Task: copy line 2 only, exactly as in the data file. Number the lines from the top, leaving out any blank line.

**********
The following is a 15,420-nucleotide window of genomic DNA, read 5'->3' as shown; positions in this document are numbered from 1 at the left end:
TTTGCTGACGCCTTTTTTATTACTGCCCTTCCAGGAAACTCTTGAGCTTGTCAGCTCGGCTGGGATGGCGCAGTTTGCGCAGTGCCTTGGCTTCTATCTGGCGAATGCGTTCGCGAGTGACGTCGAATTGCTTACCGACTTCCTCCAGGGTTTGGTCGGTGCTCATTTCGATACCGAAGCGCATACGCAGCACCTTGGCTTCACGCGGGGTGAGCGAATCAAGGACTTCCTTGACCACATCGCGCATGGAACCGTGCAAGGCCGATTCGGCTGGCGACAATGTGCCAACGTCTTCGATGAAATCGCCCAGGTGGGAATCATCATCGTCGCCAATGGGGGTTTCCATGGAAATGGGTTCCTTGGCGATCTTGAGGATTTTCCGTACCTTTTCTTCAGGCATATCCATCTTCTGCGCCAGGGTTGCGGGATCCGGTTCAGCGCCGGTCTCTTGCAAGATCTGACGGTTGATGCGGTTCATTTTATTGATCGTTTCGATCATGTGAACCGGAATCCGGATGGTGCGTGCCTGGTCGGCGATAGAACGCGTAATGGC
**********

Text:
TTTGCTGACGCCTTTTTTATTACTGCCCTTCCAGGAAACTCTTGAGCTTGTCAGCTCGGCTGGGATGGCGCAGTTTGCGCAGTGCCTTGGCTTCTATCTGGCGAATGCGTTCGCGAGTGACGTCGAATTGCTTACCGACTTCCTCCAGGGTTTGGTCGGTGCTCATTTCGATACCGAAGCGCATACGCAGCACCTTGGCTTCACGCGGGGTGAGCGAATCAAGGACTTCCTTGACCACATCGCGCATGGAACCGTGCAAGGCCGATTCGGCTGGCGACAATGTGCCAACGTCTTCGATGAAATCGCCCAGGTGGGAATCATCATCGTCGCCAATGGGGGTTTCCATGGAAATGGGTTCCTTGGCGATCTTGAGGATTTTCCGTACCTTTTCTTCAGGCATATCCATCTTCTGCGCCAGGGTTGCGGGATCCGGTTCAGCGCCGGTCTCTTGCAAGATCTGACGGTTGATGCGGTTCATTTTATTGATCGTTTCGATCATGTGAACCGGAATCCGGATGGTGCGTGCCTGGTCGGCGATAGAACGCGTAATGGC